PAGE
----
In the final part of our interview with James, he explains where EL-Science is going above and beyond to help cement the future of the industry, as well as giving us a word of advice going forward.
What are you doing differently to go above and beyond on that front? Where do EL-Science excel at promoting customer safety?
We formulated a plan ahead of the TPD being implemented – we asked ourselves, TPD aside, how could we ensure these products are safe. In the end, it was decided that full batch testing, full knowledge of every component present regardless of quantity, and understanding the implications of each of those components on public health was the way to proceed. While the TPD requires liquids to carry a batch number, this is essentially redundant without batch testing. We batch test all of our liquids, promoting consistent quality assurance throughout production and release.
The TPD also requires a toxicological summary. However, we aim to identify health critical values (or HCVs) for each component – safe levels of long term inhalation. Take diketones, for example. It was believed that e-cigarette liquids containing Diacetyl could be a potential cause for what was widely known as ‘popcorn lung’, but popcorn lung wasn’t new or unheard of. It was initially seen in those working in a saturated atmosphere for years – factory environments creating butter flavouring, believe it or not – and the worry was that long term exposure to Diacetyl through vaping could cause this. We aim to foresee these kinds of issues and act accordingly before rumours and poor science take hold and scare consumers unnecessarily.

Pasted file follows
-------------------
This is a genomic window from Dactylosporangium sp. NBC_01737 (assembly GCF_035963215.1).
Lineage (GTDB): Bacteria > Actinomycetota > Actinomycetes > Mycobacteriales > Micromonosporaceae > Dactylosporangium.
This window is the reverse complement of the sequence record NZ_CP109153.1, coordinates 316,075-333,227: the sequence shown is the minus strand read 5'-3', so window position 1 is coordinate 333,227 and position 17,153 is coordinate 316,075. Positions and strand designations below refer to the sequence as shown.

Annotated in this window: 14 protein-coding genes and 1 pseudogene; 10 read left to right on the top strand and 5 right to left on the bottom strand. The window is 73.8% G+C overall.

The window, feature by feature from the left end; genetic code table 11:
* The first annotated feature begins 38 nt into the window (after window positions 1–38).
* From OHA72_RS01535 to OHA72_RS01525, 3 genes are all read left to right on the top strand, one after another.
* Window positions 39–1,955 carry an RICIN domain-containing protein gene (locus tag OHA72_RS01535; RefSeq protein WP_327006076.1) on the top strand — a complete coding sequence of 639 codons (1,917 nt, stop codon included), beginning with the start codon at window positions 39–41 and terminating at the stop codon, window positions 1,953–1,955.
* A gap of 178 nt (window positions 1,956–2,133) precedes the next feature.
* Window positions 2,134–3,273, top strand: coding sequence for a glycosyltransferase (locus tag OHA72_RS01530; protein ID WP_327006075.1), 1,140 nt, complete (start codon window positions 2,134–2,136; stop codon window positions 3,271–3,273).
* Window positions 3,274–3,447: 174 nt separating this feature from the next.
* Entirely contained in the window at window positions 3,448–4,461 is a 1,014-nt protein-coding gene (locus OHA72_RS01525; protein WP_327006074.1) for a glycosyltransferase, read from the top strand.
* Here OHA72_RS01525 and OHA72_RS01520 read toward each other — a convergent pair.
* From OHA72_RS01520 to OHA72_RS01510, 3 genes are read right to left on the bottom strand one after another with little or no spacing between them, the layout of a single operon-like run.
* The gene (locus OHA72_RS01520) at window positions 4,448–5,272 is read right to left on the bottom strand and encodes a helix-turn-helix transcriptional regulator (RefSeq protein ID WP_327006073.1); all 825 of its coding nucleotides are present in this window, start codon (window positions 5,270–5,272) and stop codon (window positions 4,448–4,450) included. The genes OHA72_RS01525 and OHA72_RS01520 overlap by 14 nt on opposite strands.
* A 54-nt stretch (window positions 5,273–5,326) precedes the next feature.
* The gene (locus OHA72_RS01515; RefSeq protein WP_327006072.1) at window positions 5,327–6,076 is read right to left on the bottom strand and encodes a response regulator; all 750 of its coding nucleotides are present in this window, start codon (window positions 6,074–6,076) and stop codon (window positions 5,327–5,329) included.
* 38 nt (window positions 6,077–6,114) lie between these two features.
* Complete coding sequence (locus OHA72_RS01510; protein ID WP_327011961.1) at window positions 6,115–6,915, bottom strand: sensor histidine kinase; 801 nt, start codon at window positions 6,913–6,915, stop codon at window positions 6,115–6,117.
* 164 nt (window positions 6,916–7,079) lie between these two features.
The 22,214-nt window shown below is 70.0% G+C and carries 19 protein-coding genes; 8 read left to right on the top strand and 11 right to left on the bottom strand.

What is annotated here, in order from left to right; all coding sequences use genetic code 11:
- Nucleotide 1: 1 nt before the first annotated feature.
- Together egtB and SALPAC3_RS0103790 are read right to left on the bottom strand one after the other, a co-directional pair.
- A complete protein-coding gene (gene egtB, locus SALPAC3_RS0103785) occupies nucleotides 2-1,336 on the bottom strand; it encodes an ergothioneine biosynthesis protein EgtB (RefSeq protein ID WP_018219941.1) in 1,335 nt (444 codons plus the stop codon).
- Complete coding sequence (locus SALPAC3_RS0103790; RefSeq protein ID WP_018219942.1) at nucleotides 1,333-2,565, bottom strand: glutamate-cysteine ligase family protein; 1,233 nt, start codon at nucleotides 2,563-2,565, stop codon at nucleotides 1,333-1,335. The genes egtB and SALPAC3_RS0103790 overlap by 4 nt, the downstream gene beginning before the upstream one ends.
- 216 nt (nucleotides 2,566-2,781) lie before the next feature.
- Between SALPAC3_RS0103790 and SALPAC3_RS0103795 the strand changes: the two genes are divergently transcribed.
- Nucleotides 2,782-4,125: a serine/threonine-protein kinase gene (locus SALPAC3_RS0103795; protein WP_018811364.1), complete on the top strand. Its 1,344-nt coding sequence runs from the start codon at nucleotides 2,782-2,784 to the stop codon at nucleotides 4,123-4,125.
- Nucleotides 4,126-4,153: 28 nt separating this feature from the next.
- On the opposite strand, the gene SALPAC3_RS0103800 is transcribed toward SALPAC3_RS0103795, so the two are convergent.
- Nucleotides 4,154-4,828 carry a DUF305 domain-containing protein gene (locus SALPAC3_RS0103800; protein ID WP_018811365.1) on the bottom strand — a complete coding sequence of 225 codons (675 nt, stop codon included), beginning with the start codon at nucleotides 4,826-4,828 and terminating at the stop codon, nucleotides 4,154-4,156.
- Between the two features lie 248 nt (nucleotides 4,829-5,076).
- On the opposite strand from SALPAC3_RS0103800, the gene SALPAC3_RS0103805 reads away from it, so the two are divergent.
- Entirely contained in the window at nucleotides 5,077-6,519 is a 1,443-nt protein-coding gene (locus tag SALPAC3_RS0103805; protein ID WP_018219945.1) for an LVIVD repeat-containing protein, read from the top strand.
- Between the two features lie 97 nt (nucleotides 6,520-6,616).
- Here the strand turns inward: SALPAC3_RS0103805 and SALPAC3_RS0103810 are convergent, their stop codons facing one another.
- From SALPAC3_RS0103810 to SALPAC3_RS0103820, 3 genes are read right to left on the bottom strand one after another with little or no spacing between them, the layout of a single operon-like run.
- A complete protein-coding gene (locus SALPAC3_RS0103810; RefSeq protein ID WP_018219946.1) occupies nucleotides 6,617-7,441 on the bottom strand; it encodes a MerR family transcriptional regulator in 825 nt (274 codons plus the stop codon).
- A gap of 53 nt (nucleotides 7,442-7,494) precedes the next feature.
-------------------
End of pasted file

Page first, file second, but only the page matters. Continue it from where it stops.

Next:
Why is it important for us to understand these health critical values (HCVs)? Especially when looking toward the future?
The composition of an e-liquid is extremely complex, at times made up of 50 to 100 individual flavour chemicals. When inhaled, every one of them affects you in some way. For example, we have guidelines on chemicals that can be inhaled safely in 4 mL of liquid per day, but over the course of several years, you will likely inhale much more than that, so we need to understand the long-term effect too. We aim to observe and advise others on how to avoid potential detrimental health effects.
Citral, for example, is a very potent but tricky chemical to work with. It produces a strong, tasty lemon sherbet, and in nominal amounts is safe to vaporise, such as in complex fruit flavours. In more concentrated amounts, such as in an intense lemon sherbet flavour, it can begin to display detrimental health effects.
We pride ourselves on offering the reformulation process to our customers to help them bring their flavours into line. Sometimes it’s as simple as breaking a liquid down with the aim to reformulate, and only needing to modestly dilute certain concentrates to bring them into line, or swap them for an acceptable replacement. Other times we’ll be required to rebuild the e-liquid entirely starting from the ground up. Building flavours up again on a molecular level is a service I believe is totally unique to EL-Science, and I am very proud of the brilliant work our flavour team has been doing.